Choose a Trustee

Choose a Trustee with These Three Characteristics

If it’s time to choose a trustee, carefully consider these three characteristics: their reputation, empathy, and procedural approach.

Transitioning from a long-standing relationship with an advisor, teacher, coach, doctor, lawyer, CPA, trustee, or financial advisor – whether due to retirement or relocation – can be difficult. Establishing a connection with someone new doesn’t always come easy. Even if your former advisor wasn’t perfect, there’s a reason why you stuck with them.

Solo advisors are some of the hardest to replace. “This time,” you say to yourself, “I’m going to have a professional with a backup plan.” You might get introduced to a large organization, but it leaves you uneasy because you’re losing the personal warmth and attention you were used to. You may tend toward a small to mid-sized group that you can quickly gain a high sense of trust, with high touch, and high compatibility.

It’s no different with a fiduciary relationship, such as a trustee. A trustee needs to be – wait for it – trustworthy – but also reliable, understanding, a good steward of assets, tenacious, ethical, and experienced. (If you were following, that spells out “TRUSTEE.”) Let’s boil that down to three tests of your relationship with a new trustee: reputation, empathy, and procedural approach.


One of the first ways you get a new lawyer, trustee, doctor (etc.) is by reputation – a recommendation from a friend or colleague, perhaps somebody within the same firm, or perhaps you have found evidence, online, of the person’s positive following. Incidentally, not every good lawyer or financial advisor or CPA should be a trustee. In addition to professional designations, look for years of experience as a fiduciary, and association with a strong firm as indicators of an earned reputation.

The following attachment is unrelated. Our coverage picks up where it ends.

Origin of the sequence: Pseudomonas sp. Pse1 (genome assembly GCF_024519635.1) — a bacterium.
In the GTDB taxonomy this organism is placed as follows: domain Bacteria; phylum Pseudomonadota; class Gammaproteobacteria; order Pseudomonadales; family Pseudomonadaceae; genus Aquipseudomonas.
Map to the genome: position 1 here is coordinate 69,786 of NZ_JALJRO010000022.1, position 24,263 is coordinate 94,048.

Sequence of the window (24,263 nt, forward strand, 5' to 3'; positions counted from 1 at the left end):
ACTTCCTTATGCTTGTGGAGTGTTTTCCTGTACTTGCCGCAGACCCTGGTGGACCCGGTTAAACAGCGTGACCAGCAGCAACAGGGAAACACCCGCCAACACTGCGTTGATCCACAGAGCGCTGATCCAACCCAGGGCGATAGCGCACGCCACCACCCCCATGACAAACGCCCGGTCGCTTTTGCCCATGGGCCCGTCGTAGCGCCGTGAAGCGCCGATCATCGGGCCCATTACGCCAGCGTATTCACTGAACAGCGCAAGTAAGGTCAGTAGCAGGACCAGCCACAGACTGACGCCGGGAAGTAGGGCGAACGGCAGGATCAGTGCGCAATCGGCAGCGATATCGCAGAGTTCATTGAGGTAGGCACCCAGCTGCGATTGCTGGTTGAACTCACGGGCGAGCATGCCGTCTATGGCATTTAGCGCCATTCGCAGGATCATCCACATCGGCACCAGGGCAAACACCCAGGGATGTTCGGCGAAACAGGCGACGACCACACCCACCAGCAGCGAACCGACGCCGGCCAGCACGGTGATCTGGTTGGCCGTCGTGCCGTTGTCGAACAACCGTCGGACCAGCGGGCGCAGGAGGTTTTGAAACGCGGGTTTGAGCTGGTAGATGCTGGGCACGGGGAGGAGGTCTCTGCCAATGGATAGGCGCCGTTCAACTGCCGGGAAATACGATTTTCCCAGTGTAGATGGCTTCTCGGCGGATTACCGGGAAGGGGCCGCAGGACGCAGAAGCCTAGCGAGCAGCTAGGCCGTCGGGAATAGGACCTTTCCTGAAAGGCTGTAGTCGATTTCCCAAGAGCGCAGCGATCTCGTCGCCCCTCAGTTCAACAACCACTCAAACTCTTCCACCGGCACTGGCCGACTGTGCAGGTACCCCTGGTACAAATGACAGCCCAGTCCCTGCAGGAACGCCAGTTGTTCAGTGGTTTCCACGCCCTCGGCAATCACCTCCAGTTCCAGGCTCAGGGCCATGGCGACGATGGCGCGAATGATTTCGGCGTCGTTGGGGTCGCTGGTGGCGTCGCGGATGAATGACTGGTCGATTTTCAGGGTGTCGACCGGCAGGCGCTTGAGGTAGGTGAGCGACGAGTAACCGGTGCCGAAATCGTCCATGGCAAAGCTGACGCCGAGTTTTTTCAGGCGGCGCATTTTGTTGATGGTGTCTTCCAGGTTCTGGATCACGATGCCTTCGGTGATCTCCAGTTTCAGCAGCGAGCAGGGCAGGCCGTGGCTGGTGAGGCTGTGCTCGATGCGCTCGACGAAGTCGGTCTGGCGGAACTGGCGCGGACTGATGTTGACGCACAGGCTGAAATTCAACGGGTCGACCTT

When you choose a trustee, their capacity for empathy is important because of the purpose of the trust: to be responsive to your needs. The trustee may not always respond the way you want, but they should try hard within the constraints of the trust instrument to listen, explain, and be understanding in making (or not making) distributions.

Procedural Approach

Having a process and being connected to a good team may be the most important characteristic when you choose a trustee. Why? Having a good process in place is needed because the trustee must: 

  • be a careful custodian of assets
  • provide reliable distributions within the trust principles
  • give timely reports
  • comply with trust laws and taxes

You can’t trust them to be there for you unless they have a system for juggling all these responsibilities at the same time.

Have questions about selecting a trustee? Schedule a complimentary appointment with our Trust Officer, Paula Nolan, who can discuss options that are available to you.